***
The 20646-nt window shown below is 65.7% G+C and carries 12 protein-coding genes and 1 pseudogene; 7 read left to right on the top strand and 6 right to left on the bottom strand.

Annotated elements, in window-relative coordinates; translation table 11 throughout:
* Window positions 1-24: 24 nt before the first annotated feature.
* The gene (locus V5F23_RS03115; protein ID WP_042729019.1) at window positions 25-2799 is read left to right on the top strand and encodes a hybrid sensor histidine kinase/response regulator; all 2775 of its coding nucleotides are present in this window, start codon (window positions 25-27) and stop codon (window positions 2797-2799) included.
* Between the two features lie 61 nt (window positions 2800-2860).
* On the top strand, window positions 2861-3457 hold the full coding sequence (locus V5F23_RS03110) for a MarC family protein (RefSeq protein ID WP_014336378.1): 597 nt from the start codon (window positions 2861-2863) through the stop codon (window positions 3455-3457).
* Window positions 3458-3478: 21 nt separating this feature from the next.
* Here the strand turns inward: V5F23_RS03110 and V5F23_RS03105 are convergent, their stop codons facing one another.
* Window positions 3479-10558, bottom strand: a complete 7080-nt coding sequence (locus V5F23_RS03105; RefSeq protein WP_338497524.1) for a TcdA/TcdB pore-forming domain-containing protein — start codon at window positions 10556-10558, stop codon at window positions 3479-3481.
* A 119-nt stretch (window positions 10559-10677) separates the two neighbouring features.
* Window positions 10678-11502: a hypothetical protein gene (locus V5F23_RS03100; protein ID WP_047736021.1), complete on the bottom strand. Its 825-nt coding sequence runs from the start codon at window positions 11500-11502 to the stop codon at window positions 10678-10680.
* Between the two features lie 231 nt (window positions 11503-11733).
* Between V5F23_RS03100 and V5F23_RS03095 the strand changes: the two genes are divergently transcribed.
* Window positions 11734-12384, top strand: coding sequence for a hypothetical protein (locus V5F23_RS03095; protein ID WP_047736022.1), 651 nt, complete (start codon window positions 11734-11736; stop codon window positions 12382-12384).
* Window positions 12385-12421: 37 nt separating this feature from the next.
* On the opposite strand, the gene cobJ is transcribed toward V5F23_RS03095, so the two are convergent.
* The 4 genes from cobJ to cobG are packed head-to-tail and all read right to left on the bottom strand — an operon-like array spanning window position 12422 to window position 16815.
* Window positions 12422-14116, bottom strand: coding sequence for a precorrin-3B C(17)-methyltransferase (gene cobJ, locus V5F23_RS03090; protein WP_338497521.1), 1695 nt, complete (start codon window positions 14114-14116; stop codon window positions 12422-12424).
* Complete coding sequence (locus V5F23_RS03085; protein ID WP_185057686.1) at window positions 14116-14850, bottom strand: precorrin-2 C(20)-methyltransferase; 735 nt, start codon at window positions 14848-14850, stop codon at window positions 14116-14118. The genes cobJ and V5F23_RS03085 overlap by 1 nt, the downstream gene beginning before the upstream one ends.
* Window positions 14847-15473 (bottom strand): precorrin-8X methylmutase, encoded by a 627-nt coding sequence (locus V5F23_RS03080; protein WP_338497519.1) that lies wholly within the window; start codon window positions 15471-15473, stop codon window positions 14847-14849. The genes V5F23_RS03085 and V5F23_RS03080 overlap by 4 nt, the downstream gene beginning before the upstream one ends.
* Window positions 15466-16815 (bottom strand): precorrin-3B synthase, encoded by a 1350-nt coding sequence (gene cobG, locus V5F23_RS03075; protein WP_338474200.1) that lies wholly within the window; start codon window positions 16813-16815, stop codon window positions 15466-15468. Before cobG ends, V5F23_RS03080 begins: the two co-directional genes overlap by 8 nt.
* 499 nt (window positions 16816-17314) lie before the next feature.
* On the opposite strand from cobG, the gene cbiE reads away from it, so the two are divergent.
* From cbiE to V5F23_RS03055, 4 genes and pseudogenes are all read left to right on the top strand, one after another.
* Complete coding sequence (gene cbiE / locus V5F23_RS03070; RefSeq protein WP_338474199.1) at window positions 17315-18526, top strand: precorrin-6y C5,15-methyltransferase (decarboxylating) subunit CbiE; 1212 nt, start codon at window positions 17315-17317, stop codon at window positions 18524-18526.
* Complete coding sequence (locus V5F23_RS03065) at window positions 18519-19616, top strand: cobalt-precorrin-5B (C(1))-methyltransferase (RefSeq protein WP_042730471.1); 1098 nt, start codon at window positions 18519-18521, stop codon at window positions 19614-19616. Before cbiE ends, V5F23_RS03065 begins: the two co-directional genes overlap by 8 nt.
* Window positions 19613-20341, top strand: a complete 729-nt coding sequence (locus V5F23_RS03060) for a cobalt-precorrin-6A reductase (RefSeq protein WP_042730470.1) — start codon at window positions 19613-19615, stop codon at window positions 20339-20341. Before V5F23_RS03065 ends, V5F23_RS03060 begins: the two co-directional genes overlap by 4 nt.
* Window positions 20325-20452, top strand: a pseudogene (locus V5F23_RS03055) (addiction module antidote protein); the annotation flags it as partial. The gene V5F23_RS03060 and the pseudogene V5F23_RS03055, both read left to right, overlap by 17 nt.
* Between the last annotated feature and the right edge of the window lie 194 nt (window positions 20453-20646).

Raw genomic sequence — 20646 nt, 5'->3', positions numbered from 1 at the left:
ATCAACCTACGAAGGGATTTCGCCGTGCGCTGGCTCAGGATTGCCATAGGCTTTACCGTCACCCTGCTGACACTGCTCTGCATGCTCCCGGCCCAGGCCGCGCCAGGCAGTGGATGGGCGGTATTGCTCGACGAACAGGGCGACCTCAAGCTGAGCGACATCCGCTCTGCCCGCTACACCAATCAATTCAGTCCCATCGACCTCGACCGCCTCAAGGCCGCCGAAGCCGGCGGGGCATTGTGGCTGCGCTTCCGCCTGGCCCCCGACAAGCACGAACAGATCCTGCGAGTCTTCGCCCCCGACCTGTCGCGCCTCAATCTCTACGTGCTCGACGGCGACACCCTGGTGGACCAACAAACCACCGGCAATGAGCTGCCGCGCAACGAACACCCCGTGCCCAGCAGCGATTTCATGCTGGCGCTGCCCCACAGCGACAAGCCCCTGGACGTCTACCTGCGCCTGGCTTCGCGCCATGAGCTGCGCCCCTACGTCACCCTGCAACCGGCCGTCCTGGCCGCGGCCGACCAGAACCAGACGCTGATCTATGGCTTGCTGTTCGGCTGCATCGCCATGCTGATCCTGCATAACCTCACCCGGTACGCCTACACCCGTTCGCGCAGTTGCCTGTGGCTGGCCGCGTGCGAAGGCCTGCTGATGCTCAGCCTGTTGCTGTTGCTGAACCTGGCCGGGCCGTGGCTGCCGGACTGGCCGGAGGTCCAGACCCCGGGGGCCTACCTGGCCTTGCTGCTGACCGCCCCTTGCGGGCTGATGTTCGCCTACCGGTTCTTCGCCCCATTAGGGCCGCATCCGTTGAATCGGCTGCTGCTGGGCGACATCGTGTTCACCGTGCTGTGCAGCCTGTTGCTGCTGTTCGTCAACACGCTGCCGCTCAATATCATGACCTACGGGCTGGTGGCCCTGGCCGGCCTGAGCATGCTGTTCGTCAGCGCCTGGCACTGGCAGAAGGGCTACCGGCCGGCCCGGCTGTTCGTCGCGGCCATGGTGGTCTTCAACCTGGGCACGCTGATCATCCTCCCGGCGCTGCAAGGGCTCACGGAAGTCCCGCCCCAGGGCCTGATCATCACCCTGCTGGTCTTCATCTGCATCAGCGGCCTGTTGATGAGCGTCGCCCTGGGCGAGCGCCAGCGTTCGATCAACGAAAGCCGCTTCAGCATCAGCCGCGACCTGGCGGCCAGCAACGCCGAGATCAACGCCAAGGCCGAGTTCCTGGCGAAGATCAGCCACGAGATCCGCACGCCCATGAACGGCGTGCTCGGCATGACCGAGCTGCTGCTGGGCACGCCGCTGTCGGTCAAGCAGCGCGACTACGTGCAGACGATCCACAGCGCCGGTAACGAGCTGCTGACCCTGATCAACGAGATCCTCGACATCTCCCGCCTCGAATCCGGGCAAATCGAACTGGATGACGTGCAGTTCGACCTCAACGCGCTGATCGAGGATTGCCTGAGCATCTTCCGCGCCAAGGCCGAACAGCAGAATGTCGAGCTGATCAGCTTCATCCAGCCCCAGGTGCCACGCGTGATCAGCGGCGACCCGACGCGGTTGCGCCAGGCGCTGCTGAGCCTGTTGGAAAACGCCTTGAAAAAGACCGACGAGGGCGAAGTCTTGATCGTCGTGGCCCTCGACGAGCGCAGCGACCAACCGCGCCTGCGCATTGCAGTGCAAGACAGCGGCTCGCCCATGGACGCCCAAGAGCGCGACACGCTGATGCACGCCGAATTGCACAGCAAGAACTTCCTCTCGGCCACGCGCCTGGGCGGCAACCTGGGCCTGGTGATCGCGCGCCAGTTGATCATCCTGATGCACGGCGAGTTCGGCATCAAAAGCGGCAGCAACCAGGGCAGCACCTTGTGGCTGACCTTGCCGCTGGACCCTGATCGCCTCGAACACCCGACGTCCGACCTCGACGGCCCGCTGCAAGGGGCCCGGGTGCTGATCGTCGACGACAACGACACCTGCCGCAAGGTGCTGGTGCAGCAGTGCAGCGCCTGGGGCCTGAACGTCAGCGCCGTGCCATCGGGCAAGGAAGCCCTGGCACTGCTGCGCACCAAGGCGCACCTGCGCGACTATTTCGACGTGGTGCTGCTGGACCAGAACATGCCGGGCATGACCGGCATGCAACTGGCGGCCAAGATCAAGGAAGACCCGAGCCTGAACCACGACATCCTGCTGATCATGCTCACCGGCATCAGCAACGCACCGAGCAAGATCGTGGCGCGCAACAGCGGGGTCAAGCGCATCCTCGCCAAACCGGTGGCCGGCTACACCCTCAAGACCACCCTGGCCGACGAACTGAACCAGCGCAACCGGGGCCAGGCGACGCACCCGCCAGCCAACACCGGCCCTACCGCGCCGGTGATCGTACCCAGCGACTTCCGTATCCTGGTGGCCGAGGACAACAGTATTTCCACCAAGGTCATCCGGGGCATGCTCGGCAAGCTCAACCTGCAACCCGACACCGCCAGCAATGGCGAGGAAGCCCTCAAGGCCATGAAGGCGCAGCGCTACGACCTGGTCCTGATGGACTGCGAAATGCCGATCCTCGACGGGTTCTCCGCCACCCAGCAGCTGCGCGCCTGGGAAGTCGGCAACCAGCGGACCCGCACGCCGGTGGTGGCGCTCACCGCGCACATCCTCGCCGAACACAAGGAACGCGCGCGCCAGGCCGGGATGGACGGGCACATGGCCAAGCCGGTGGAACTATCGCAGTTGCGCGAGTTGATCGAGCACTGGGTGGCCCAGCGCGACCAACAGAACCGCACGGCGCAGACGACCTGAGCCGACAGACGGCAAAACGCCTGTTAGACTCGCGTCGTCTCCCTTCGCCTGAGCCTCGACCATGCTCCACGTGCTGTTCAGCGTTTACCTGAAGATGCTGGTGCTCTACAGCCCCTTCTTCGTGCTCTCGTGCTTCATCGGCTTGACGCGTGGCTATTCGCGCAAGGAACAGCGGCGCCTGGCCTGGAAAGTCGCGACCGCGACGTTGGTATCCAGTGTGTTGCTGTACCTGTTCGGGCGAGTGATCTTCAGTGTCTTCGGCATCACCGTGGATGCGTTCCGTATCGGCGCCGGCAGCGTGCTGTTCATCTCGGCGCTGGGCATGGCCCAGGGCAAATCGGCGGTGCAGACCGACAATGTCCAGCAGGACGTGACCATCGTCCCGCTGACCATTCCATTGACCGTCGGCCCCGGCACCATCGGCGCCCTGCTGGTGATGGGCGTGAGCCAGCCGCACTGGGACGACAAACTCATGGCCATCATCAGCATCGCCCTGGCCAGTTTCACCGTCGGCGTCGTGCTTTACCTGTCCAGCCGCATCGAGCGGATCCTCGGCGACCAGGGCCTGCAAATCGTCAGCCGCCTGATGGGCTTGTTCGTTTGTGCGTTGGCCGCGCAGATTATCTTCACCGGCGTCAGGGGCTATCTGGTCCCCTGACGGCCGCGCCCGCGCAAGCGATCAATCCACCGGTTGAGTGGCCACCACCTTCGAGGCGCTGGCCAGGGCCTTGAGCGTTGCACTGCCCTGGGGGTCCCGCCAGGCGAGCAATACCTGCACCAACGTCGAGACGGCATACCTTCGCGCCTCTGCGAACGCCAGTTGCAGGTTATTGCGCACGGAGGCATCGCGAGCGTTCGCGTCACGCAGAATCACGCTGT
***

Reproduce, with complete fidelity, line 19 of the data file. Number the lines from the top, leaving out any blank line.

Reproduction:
* Complete coding sequence (locus V5F23_RS03085; protein ID WP_185057686.1) at window positions 14116-14850, bottom strand: precorrin-2 C(20)-methyltransferase; 735 nt, start codon at window positions 14848-14850, stop codon at window positions 14116-14118. The genes cobJ and V5F23_RS03085 overlap by 1 nt, the downstream gene beginning before the upstream one ends.